my face away from the city. Once more I was on the "open road." Above me shone the bright sun of Yunnan, before me lay the long trail leading into the unknown. Seven hundred miles of wild mountainous country, six weeks of steady travelling lay between me and Chengtu, the great western capital. The road I planned to follow would lead nearly due north at first, traversing the famous Chien-ch'ang valley after crossing the Yangtse. But at Fulin on the Ta Tu I intended to make a detour to the west as far as Tachienlu, that I might see a little of the Tibetans even though I could not enter Tibet. I did not fear trouble of any sort in spite of a last letter of warning received at Hong Kong from our Peking Legation, but there was just enough of a touch of adventure to the trip to make the roughnesses of the way endurable. Days would pass before I could again talk with my own kind, but I was not afraid of being lonely. "The scene was savage, but the scene was new," and the hours would be filled full with the constantly changing interests of the road, and as I looked at my men I felt already the comradeship that would come with long days of effort and hardship passed together. These men of the East—Turk, Indian, Chinese, Mongol—are much of a muchness, it seems to me; pay them fairly, treat them considerately, laugh instead of storm at the inevitable mishaps of the way, and generally they will give you faithful, willing service.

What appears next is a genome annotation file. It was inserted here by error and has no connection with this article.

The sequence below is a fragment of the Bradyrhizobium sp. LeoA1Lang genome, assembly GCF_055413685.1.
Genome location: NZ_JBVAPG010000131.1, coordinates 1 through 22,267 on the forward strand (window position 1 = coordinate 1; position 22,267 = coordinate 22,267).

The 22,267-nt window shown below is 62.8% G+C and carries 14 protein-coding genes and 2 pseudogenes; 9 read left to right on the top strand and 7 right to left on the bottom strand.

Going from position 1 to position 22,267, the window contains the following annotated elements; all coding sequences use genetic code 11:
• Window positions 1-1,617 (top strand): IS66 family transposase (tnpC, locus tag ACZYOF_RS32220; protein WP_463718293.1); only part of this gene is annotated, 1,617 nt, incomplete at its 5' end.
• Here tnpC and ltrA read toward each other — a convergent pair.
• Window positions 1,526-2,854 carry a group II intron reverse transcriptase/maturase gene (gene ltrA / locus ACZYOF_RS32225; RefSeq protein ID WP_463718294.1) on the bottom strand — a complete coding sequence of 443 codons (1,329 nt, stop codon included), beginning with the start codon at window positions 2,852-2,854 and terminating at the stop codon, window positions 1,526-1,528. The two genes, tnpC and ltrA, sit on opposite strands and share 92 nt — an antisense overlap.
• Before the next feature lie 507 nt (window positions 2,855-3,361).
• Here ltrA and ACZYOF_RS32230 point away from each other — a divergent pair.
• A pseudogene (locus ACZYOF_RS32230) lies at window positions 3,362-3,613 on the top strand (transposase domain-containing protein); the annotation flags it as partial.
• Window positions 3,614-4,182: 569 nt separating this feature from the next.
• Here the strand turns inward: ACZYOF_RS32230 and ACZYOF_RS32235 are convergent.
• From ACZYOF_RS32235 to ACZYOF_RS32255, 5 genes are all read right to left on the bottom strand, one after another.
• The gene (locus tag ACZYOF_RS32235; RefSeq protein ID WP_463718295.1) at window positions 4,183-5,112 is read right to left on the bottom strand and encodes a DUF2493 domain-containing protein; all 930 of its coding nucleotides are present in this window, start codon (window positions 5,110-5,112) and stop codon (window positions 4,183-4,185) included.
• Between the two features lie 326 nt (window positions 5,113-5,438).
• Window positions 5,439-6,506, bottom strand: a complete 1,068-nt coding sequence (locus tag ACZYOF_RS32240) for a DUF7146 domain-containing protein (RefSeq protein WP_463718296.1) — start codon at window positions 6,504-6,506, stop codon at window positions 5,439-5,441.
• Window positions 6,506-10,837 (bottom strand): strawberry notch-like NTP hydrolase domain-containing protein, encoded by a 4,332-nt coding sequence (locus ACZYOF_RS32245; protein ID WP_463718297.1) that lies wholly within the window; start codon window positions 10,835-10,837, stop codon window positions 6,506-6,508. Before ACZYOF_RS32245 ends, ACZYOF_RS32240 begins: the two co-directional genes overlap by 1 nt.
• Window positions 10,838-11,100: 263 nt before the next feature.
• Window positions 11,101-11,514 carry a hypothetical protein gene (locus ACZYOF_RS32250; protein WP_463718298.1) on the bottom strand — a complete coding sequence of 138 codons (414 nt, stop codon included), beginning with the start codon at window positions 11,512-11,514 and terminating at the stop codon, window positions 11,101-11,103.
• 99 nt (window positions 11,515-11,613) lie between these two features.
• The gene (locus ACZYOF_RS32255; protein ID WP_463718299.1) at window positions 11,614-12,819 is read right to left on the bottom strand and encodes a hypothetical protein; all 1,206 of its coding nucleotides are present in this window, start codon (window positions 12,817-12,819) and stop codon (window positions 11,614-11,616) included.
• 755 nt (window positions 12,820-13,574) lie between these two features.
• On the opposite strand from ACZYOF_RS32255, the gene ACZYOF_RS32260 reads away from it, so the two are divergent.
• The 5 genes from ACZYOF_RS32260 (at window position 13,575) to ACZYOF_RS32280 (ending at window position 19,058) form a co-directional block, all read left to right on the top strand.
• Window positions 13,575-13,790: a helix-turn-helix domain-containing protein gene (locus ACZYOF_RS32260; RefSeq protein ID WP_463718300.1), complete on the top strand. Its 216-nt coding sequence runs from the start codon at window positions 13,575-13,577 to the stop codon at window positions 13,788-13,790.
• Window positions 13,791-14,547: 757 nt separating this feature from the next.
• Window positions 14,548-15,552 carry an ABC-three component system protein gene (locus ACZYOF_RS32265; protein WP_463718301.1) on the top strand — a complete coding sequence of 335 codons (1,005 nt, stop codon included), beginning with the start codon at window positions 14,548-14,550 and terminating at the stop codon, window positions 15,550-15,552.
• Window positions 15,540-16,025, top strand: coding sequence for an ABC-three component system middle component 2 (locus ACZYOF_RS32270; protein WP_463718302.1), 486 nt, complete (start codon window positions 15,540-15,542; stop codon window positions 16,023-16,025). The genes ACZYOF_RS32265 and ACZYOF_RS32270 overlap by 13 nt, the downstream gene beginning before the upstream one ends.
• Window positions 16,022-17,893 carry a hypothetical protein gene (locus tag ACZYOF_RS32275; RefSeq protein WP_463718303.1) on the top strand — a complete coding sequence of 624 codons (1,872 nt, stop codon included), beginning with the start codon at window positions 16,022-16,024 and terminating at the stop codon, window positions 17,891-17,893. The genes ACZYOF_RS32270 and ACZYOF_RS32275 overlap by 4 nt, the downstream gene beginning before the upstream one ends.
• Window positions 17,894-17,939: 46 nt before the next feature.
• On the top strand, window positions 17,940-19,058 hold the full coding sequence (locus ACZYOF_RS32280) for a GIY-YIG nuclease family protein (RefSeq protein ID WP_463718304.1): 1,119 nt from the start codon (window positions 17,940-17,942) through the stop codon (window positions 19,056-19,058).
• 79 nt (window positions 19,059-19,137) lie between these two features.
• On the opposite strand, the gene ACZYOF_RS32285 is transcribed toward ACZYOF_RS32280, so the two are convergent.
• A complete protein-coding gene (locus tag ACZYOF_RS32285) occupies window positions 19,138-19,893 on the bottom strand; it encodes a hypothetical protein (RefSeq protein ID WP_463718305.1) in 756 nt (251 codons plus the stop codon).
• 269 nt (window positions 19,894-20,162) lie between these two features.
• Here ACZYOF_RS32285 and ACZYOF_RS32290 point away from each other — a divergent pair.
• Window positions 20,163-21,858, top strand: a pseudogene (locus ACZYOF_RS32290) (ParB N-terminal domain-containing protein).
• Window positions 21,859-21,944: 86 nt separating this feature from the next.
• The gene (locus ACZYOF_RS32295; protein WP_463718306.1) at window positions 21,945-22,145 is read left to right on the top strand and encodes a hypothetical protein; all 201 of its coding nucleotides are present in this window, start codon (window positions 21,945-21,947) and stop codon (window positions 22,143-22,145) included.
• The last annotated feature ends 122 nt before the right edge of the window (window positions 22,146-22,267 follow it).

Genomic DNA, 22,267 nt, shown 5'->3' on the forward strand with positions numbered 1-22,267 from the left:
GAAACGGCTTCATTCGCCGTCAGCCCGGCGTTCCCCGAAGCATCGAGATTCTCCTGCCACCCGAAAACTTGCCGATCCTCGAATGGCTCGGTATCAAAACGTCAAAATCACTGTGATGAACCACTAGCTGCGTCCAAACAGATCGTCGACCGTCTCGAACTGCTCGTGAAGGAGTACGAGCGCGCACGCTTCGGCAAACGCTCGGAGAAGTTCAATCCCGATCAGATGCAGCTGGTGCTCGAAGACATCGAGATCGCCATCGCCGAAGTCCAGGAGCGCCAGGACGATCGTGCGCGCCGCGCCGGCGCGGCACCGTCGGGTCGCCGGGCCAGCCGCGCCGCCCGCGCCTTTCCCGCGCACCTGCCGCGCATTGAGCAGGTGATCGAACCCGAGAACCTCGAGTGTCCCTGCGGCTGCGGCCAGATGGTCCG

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A WAYFARER IN CHINA